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Modeling Volcanic Aeorsol Impacts on Atmospheric Water Vapor

Reference
Li, J. and Sharma, A. 2013. Evaluation of volcanic aerosol impacts on atmospheric water vapor using CMIP3 and CMIP5 simulations. Journal of Geophysical Research: Atmospheres 118: 4448-4457.
According to Li and Sharma (2013), "explosive volcanic eruptions inject into the lower stratosphere millions of tons of chemically and micro-physically active gases and solid aerosol particles," and noting that these substances "are recognized as an important climate forcing," they go on to say that "efforts are underway to accommodate their impact in the assessment of future climates in recent IPPC reports."

The objective of this enterprise, according to Li and Sharma, has historically been sought by "assessing the response of hydrometeorological variables, especially atmospheric water vapor, to volcanic eruptions by using climate data from GCMs, reanalysis products, and observations." And they say that the focus of their investigation was "to assess (1) whether atmospheric water vapor as well as other hydrological variables (pressure, specific humidity, latent heat and precipitation) are affected by large-scale volcanic eruptions and (2) whether model simulations of this effect on atmospheric water vapor exhibit similarity to what is noted in observations and reanalysis data."

As a result of their efforts in this regard, the two Australian researchers report discovering that (1) "the percentage of global area with volcanic impacts on water vapor was overestimated based on a CMIP3 multi-model average and a single CMIP5 model," that (2) "the spatial pattern of the water vapor variability following the Pinatubo eruption was not well captured by GCMs," that (3) "the amplitude of the water vapor change from the model simulations is much smaller than that from observed and reanalysis data," that (4) "the observed temporal pattern of the water vapor variability was also not as distinct as depicted in GCMs," that (5) "the model-simulated strong negative correlation between atmospheric water vapor residual and aerosol optical depth in the tropics was also not found to be representative of the observed and reanalysis data," and that (6) "the effect of volcanic forcing may have been represented in an overly simplified manner in the CMIP3 multi-model mean ... resulting in water vapor simulations that exhibit different distributional attributes compared to the observed record."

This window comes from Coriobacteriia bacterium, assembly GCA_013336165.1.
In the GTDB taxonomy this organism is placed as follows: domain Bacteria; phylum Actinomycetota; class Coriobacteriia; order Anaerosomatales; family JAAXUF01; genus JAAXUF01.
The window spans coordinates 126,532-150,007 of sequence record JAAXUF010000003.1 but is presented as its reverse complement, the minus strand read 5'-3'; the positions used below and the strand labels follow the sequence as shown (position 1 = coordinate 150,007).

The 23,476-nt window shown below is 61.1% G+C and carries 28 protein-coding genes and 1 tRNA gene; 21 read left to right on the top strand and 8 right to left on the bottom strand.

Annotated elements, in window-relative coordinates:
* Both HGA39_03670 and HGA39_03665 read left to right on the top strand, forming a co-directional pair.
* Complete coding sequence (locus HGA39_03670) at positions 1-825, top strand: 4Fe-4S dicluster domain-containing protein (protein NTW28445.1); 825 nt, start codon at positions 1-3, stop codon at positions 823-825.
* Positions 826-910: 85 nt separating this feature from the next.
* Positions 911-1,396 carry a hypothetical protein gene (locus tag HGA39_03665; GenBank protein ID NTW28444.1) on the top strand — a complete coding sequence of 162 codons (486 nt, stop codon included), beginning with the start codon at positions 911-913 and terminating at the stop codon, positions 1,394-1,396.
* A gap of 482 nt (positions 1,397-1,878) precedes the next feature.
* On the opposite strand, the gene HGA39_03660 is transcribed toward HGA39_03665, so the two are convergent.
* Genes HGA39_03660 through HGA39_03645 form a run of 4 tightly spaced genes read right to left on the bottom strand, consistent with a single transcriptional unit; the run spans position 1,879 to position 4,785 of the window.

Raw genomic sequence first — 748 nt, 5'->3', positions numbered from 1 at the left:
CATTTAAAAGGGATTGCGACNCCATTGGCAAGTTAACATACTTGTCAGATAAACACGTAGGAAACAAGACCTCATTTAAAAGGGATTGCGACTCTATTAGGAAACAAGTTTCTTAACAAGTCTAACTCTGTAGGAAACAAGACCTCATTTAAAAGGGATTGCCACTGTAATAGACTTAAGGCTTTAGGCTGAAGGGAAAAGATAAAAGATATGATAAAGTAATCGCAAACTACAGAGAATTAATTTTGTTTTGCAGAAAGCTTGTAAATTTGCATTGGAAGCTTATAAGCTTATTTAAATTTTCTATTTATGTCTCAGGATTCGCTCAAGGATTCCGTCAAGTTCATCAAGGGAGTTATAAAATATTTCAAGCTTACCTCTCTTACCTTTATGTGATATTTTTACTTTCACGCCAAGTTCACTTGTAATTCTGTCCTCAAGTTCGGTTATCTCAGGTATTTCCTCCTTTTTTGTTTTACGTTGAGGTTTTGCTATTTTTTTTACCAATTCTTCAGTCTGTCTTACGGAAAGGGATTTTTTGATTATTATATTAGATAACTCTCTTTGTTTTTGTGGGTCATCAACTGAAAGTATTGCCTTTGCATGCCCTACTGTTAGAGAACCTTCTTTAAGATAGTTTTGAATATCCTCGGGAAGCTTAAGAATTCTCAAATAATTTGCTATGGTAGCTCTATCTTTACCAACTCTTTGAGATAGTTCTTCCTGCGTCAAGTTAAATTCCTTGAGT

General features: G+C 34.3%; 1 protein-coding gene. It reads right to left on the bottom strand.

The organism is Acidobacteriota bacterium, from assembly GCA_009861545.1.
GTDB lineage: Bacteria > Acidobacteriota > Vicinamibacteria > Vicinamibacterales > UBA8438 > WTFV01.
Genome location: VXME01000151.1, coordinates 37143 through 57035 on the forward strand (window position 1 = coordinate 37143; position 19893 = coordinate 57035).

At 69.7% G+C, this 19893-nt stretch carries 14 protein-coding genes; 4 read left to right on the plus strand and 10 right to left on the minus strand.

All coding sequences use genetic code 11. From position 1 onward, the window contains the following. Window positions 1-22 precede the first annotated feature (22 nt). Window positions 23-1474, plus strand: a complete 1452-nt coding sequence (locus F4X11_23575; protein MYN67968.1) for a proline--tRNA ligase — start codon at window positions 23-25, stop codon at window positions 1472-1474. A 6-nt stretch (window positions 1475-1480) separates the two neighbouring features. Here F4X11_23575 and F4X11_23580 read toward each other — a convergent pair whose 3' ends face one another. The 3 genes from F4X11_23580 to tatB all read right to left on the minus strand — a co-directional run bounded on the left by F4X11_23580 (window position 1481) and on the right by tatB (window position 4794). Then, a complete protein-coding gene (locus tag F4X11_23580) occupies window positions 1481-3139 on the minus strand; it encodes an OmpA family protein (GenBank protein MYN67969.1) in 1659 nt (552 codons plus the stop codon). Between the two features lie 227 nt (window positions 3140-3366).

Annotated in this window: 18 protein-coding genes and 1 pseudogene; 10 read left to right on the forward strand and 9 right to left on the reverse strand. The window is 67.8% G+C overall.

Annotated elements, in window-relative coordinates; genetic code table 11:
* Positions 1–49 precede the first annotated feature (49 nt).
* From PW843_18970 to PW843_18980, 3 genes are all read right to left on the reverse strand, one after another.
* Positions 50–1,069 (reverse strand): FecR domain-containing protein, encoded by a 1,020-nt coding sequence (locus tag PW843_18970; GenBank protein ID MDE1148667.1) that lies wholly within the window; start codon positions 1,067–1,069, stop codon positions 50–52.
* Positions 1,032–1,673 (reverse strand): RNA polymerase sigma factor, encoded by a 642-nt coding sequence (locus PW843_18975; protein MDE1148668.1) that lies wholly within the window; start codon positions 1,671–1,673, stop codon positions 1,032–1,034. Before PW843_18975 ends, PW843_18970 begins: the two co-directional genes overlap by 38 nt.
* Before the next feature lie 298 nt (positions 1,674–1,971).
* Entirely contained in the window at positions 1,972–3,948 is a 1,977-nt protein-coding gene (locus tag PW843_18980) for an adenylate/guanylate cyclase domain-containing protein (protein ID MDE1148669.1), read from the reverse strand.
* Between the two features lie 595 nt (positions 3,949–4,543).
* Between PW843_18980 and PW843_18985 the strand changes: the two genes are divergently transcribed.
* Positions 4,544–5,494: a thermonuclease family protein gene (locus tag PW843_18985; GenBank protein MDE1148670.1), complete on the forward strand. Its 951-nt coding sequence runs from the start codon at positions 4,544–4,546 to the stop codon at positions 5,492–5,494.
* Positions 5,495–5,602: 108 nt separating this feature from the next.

In concluding their report, Li and Sharma state that "despite the remarkable improvements of GCMs over the past years, it is still a challenge to simulate volcanic impacts for all GCMs, which has also been confirmed by Driscoll et al. (2012), who examined 12 CMIP5 GCMs and found that they all overestimated the cooling in the tropical troposphere following the nine explosive eruptions in the nineteenth and twentieth centuries."

Additional Reference
Driscoll, S., Bozzo, A., Gray, L.J., Robock, A. and Stenchikov, G. 2012. Coupled model intercomparison project 5 (CMIP5) simulations of climate following volcanic eruptions. Journal of Geophysical Research 117: 1.01029/2012JD017607.

Archived 29 January 2014